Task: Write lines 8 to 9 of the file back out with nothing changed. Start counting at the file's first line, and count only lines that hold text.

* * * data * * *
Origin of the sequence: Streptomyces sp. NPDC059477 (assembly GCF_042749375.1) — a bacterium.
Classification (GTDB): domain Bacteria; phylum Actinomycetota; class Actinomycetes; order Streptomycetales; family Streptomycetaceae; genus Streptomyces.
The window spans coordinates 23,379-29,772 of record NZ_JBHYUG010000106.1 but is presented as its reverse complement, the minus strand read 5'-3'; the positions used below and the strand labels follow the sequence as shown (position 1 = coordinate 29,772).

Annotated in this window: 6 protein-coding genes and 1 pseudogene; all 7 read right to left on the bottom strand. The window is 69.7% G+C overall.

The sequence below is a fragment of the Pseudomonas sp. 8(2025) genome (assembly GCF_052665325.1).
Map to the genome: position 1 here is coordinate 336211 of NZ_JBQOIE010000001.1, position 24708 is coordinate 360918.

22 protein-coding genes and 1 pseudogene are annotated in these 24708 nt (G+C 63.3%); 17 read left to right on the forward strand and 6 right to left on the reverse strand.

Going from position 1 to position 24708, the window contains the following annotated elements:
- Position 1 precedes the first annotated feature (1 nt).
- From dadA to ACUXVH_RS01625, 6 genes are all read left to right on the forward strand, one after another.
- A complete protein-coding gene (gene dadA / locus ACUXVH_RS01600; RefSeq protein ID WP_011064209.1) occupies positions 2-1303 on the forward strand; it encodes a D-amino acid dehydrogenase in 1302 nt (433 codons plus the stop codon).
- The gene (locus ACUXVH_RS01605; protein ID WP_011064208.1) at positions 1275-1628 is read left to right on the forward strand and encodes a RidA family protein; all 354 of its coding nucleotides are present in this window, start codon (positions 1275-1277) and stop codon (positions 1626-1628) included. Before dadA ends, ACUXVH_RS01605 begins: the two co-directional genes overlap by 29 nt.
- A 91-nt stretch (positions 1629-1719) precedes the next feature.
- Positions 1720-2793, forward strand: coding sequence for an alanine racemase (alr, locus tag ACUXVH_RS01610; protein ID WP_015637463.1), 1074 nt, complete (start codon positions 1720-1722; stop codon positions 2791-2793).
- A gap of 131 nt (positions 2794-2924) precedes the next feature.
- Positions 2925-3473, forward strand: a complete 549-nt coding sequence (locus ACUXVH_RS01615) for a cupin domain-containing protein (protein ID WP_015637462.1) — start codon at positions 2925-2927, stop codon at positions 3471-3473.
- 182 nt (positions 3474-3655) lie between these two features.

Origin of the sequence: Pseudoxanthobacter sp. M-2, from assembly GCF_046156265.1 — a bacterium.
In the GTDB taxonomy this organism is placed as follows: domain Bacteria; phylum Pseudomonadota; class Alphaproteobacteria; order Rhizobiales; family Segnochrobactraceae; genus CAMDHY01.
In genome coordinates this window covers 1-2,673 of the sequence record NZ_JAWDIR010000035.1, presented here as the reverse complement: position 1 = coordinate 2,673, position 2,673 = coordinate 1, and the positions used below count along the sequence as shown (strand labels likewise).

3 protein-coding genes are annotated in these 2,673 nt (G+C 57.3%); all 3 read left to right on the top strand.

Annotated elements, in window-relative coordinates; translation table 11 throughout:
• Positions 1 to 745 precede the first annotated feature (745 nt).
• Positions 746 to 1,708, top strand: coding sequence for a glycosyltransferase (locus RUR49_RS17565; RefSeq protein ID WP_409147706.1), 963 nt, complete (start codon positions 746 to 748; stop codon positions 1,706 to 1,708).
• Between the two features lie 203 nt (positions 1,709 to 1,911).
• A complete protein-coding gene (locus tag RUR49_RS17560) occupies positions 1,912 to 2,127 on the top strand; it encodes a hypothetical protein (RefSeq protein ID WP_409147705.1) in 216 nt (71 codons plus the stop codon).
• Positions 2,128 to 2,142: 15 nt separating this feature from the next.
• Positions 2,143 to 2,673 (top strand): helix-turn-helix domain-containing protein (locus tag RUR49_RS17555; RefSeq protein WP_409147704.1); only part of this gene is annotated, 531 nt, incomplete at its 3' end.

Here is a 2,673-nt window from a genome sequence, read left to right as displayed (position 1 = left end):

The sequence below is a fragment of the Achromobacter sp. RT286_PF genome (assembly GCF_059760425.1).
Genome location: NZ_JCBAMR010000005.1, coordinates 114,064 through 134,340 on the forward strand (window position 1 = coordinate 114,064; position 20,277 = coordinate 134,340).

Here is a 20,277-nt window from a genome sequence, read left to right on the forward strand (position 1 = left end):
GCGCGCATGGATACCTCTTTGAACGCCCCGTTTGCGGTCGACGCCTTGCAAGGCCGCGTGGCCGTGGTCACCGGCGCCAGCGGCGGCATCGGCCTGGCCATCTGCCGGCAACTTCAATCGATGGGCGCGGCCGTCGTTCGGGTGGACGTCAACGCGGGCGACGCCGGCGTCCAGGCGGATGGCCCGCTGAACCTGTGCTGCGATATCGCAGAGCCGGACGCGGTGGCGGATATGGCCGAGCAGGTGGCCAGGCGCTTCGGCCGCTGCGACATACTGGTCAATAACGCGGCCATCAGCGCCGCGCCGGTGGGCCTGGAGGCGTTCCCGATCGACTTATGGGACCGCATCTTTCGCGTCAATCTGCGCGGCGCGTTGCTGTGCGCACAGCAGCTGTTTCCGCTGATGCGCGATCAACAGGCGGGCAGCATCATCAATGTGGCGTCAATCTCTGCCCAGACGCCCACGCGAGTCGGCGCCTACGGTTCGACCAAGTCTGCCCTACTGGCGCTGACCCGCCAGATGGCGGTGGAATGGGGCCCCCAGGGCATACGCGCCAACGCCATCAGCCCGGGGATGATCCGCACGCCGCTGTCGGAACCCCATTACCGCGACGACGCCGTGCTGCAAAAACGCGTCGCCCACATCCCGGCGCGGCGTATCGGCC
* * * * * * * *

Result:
Going from position 1 to position 24708, the window contains the following annotated elements:
- Position 1 precedes the first annotated feature (1 nt).